So far my super tiny list is ok and responsive with me. That’s because at my blog, I offer good suggestions to help them in our super niche area.
    I’m also implementing your strategies, like telling people I have a new blog post.
    I agree about emailing them and letting them know that you will be emailing them. I had one person who asked me, after a few emails, how I managed to get his address. He signed up for my list without me offering any bait!

  2. Ted Bundetti says:

    Nice post, next time tell us what you really mean, LOL

  3. Thanks for this post, Robert. The biggest reason I unsubscribe is when I get too much email . . . even if it’s good info. It overwhelms me. I could delete it, but I’ve been trying to simplify and spend less time with my inbox. I’m trying to keep this in mind when I send emails to my list.

  4. Larry Hoffman says:

    Hey Robert,

    Dude, you’re AWESOME!!!!

    Agree 100% with your post.

  5. I agree with Theresa. I want to spend a limited time in my inbox. I will go through and just purge people whose emails I have quit opening because their emails are too repetitious and they bore me, I lose interest because they are full of, ah – a plethora of useless information – or if their emails are too long. I like short emails that get to the point without wasting my time. Throw in a good content email every once and a while and you’re pretty safe from my purge cycle. I may overlook your indiscretions in my inbox if I think you are genuine – and I will check. Otherwise, I getting out the toaster.

  6. Rik says:

    I’m guilty of not emailing enough Robert I might own a autoresponder script http://autoresponder365.com but fear of not having content or something of real value to say can be an “excuse” but there is no excuse as there is plenty of content out there to “give” to your subscribers folks 🙂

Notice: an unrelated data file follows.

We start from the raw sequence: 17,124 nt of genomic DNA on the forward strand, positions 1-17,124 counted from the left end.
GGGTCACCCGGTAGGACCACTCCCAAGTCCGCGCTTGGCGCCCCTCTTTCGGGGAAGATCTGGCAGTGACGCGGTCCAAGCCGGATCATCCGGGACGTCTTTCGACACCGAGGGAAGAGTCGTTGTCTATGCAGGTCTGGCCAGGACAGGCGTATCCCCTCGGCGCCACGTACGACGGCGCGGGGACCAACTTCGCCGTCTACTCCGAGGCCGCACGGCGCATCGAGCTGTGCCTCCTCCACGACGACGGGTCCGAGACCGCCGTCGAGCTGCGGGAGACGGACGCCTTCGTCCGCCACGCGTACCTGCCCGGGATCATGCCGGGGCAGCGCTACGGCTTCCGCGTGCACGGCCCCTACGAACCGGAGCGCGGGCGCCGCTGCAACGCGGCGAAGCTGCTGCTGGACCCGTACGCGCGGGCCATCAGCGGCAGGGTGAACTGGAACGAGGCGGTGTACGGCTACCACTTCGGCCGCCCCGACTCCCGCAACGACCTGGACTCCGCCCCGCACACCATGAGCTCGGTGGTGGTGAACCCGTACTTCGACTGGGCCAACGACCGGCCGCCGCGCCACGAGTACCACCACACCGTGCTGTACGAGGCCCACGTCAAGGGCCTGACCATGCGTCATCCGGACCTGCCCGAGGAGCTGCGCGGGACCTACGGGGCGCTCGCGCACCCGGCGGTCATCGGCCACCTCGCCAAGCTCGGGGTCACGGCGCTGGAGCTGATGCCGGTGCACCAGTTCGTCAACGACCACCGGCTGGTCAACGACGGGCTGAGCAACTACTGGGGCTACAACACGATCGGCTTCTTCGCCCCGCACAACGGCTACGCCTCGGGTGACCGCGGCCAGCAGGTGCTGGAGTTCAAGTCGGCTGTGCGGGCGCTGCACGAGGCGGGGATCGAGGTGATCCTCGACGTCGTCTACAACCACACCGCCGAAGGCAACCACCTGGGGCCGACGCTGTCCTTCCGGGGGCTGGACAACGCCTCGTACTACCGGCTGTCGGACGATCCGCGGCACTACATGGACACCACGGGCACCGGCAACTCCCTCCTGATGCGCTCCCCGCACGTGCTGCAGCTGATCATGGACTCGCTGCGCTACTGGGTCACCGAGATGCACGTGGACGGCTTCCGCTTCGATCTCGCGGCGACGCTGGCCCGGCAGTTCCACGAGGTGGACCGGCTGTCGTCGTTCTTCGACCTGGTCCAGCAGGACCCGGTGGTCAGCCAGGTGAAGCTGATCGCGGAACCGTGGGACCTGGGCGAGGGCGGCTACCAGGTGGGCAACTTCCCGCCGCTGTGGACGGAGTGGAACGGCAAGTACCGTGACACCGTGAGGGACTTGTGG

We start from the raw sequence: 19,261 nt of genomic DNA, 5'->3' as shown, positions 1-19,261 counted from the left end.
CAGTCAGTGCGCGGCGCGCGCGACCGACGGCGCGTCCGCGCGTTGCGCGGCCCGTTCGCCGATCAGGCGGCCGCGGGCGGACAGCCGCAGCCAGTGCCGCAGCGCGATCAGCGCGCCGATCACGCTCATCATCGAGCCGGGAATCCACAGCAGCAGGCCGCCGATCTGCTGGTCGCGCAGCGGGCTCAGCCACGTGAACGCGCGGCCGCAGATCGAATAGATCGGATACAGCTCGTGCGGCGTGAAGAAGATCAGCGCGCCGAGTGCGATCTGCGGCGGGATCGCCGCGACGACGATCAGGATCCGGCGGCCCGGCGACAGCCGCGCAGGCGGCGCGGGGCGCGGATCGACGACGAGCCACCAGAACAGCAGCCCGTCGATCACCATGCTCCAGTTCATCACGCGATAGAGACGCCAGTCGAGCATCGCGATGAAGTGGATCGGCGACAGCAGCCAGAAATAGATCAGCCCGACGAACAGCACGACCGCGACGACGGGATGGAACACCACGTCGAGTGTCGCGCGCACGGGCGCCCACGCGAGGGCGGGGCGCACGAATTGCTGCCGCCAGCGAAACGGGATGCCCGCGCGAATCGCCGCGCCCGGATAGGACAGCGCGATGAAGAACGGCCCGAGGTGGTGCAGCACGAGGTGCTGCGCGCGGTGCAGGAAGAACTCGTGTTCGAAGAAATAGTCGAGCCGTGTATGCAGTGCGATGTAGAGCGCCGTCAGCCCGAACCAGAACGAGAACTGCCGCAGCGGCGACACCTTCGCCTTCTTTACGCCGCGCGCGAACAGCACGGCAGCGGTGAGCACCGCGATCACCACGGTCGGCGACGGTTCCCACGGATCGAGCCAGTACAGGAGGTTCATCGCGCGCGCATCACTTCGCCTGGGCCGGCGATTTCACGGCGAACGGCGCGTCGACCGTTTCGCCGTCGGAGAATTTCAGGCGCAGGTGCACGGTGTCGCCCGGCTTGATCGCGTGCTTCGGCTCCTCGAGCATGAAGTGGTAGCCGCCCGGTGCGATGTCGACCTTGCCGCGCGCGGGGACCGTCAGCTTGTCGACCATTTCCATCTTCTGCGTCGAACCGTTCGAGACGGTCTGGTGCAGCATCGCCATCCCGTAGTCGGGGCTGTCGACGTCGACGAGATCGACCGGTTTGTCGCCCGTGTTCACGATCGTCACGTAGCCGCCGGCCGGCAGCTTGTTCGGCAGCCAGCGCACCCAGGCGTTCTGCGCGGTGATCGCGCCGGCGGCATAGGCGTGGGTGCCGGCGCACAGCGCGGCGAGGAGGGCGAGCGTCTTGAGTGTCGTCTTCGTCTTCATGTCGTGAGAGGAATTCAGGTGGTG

All the best

    Rik Fox

  7. Adam Porter says:

    I think that I lack focus, so my emails come in bursts, with long-ish breaks in between. On top of that, the topics are relatively scattered or have no natural flow.

    So, I would say I’m guilty of each of these, in a way.

  8. Ron Barrett says:


    I’ve been writing about this on my blog in my last few posts.

    Have to say, I agree 117% with you!

    Rawck On!

  9. Not emailing enough… I admit it.

    It’s only recently that I discovered the key in list building – and tried it. Though I can see my list of buyers is more responsive.

    But definitely learning all the time, so thanks for the inspiration. 😉

  10. How many emails people like to receive (or will tolerate) is such an individualized preference that it’s pretty much a crap shoot, I believe. Six of one, half dozen of the other.

    I’ve subscribed to a few lists where I get an email every day and I don’t mind because they’re always informative, helpful, or at least interesting. And I’ve unsubscribed from lists because the daily emails are nothing but cleverly disguised pitch fests.

    I think the best approach is to simply alert your list, right out of the gate, as to how often you’ll be emailing them. Then there’s no mystery about it and they’re less apt to complain or unsubscribe.

    My list doesn’t hear from me more than once a week — I need to ramp that up.


  11. Robert Plank says:

    Good, I’d hoped you were sticking it out with the daily emails Ron… remember when we masterminded your 20-day product launch?

  12. Warren says:

    I unsubscribe when I get too much pure sell email from someone.

    In general, if an email doesn’t have some content of value, either a tip or an idea, I don’t read it.

    I agree with your too long comment. Some people seem to think email is just like snail mail and only a loooooong letter will get their point across.

  13. Robert:

    I’m so sorry I just found your blog three days ago, and I make me time to read all your post from June. Impressive and useful resources an ideas you spread here!

    Just to say thank you, and I will keep reading -and commenting- the next days.



  14. David Bibby says:

    My list doesn’t hate me… that’s because they don’t even know they are on my list!

    I’m going to email them once a day, starting today. This is a scary proposition for me, as I’ve been holding off signing up for Aweber.

    Now it’s time to take action.

    Thank you Robert.. I will comment again on this thread as soon as I’ve done it.